What's New In Computer Software?
Autodesk Inc. (www.autodesk.com) introduced Autodesk Building Systems 2005. The company said the software adds new capabilities for building engineering analysis through links to third-party applications.
According to the company, the new program "boasts ease of use and data sharing, ease of implementation and greater flexibility. It will also be much easier for facility managers to track problems and flaws within a building for maintenance and replacement."
Data-Basics Inc. (www.databasics.com) launched CSRAnywhere and QuoteMaster. The company said these tools, which automate the entire sales process through management-by-exception, are integrated with Data-Basics' core SAM Pro Enterprise solution.
CSRAnywhere is designed to help companies automate and manage the sales lead process through a Web client interface. When a lead is received through the call center, an outside salesperson is automatically notified via page or e-mail and can view the details online. CSRAnywhere guides the salesperson through the cycle by using the Escalation Manager tool, which will automatically trigger preset alarms via e-mail or fax if the salesperson fails to make a follow-up call, explained the company. The salesperson may also attach pertinent documents and notes to the account.
QuoteMaster, which may be used in conjunction with CSRAnywhere, is designed to allow companies to generate multi-option quotes and then create work orders without duplicate data entry.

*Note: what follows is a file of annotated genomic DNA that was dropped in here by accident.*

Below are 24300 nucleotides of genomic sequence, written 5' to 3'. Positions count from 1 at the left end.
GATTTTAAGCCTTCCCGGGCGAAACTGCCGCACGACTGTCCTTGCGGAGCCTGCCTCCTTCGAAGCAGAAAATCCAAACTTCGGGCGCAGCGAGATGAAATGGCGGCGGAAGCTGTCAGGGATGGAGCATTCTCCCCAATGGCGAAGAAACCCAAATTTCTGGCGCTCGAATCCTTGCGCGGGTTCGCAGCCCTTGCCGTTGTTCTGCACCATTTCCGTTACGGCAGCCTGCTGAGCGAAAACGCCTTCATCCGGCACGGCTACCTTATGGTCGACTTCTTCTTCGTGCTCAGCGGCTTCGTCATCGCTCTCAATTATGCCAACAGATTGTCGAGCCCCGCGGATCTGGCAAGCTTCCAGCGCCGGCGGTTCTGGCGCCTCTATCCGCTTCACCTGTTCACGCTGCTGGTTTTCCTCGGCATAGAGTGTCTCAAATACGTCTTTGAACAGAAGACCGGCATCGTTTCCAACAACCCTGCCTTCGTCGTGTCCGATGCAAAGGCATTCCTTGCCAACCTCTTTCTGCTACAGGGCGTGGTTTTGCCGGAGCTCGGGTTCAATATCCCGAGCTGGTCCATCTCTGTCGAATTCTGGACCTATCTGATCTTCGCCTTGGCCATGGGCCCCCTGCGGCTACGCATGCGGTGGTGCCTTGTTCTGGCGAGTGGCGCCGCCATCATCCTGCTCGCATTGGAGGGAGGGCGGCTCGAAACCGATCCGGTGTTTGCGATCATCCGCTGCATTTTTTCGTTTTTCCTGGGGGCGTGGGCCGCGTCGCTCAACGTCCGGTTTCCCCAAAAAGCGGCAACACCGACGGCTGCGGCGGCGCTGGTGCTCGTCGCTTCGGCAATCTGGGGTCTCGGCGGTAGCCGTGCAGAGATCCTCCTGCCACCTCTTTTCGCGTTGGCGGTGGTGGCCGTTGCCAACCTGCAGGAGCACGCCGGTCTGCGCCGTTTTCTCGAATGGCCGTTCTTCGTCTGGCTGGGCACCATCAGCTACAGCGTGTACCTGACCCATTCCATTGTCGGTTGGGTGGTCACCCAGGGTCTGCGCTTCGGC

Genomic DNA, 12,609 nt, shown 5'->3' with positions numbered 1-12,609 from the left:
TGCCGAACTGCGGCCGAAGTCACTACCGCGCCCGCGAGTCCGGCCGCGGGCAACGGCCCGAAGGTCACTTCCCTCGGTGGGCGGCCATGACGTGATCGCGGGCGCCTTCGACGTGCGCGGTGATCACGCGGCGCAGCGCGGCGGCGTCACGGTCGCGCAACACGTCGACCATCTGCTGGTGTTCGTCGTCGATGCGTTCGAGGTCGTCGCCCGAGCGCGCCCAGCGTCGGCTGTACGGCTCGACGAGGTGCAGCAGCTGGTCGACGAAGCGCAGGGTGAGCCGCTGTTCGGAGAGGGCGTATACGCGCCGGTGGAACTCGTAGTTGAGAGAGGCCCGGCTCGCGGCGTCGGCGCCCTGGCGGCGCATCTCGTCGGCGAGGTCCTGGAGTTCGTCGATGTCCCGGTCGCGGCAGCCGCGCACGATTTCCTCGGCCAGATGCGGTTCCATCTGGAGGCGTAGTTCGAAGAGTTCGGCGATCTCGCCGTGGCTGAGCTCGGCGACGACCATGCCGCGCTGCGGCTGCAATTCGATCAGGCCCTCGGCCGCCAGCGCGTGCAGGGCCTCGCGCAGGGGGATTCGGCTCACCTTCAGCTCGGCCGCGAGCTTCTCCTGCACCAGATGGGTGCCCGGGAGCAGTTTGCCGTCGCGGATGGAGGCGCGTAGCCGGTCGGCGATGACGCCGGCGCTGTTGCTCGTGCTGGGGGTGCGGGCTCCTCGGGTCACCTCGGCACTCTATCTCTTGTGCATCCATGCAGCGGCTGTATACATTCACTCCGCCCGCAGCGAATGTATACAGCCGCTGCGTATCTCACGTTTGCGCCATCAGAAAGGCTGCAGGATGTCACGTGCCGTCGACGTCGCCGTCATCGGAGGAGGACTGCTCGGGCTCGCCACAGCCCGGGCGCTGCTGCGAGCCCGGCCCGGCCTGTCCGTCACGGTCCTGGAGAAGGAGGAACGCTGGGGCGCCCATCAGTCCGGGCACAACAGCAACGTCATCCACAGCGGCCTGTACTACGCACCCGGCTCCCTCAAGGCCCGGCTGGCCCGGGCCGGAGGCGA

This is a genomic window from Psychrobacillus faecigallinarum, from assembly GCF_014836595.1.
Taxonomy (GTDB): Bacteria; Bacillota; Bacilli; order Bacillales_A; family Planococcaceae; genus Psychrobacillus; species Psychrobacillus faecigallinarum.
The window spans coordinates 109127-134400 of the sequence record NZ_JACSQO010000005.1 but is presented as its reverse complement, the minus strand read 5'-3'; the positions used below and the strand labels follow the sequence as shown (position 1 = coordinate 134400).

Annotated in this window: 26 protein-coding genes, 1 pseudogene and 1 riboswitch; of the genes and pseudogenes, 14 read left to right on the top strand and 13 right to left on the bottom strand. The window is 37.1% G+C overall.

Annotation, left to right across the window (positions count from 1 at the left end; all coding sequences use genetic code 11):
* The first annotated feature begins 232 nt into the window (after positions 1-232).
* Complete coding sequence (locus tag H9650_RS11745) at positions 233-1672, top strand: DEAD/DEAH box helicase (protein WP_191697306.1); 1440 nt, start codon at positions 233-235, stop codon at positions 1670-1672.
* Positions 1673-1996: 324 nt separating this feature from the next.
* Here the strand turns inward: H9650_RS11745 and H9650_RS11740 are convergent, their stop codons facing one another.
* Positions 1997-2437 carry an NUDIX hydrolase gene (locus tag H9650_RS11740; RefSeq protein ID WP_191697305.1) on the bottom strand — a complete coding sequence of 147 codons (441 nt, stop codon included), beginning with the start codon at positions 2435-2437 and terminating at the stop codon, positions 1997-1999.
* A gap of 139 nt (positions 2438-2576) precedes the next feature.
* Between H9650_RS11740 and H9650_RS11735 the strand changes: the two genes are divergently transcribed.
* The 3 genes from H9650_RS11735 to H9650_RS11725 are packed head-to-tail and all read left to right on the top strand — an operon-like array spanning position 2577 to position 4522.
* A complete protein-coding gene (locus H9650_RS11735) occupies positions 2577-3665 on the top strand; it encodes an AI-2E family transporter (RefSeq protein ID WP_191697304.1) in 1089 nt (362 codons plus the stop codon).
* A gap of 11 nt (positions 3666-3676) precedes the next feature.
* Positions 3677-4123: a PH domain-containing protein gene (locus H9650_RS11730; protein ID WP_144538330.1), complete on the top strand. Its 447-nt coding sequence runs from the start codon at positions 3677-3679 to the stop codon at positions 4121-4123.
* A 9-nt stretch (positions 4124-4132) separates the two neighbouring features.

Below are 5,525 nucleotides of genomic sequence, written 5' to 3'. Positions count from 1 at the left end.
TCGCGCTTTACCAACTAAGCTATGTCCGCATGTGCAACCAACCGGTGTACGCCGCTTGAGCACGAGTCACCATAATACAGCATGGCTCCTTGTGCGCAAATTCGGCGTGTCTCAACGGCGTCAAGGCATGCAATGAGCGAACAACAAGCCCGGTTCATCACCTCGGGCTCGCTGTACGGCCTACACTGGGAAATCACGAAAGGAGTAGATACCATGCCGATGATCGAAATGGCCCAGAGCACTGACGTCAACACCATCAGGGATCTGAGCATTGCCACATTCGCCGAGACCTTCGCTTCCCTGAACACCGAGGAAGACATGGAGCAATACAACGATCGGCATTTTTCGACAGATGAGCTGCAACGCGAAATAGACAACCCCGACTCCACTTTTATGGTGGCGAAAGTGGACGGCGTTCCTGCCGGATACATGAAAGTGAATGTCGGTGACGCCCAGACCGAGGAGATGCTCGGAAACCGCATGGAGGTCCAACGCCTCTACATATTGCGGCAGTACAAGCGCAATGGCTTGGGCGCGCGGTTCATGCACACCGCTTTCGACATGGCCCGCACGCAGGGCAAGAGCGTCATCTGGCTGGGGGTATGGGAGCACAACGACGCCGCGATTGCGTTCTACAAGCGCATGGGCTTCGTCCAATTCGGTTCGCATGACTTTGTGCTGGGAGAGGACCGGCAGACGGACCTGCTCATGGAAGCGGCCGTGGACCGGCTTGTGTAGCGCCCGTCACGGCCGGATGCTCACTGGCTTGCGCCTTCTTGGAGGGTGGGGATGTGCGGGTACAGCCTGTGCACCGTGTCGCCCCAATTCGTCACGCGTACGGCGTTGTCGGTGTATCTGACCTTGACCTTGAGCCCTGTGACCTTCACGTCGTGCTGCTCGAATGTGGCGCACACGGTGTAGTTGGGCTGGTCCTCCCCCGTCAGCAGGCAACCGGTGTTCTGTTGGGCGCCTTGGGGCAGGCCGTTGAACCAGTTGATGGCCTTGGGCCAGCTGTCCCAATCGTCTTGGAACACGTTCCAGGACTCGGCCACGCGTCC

Additionally, technicians may add quotes to the original if a customer requires more work than originally expected.
Pending approval of one or all options, QuoteMaster is designed to automatically generate work orders and purchase orders with the quote data, labor, and materials itemized. The company added that Escalation Manager also enhances QuoteMaster's efficiency, as a sales manager will receive a reminder if a quote sits past a predetermined deadline.
Solaronics Inc. (www.solaronics.com) introduces its new Evalu-Heat software, designed to analyze heat loss for a given building and forecast anticipated annual fuel costs.
"With Evalu-Heat software, architects, engineers, and HVAC professionals can effectively analyze the heating need for any building and determine appropriate heater selections," said Tom Lester, Solaronics' vice president of sales and marketing. "The software guides the user through the process. A professional report for the client is generated that can be output in printed form or e-mailed."
As an added feature, the Evalu-Heat software compares the fuel cost savings of the company's gas infrared heaters with units just blowing warm air. According to Lester, this is good to know since natural gas prices are on the rise.
"But the good news is Solaronics heaters save up to 75 percent of energy costs in new commercial and industrial buildings, as well as when the heaters are specified for upgrading or replacing existing buildings' heating systems," he said.
The free Solaronics Evalu-Heat software CD also contains case histories, technical specifications, and product photos on the complete line of the company's heaters, including low intensity Suntube models.
Publication date: 03/01/2004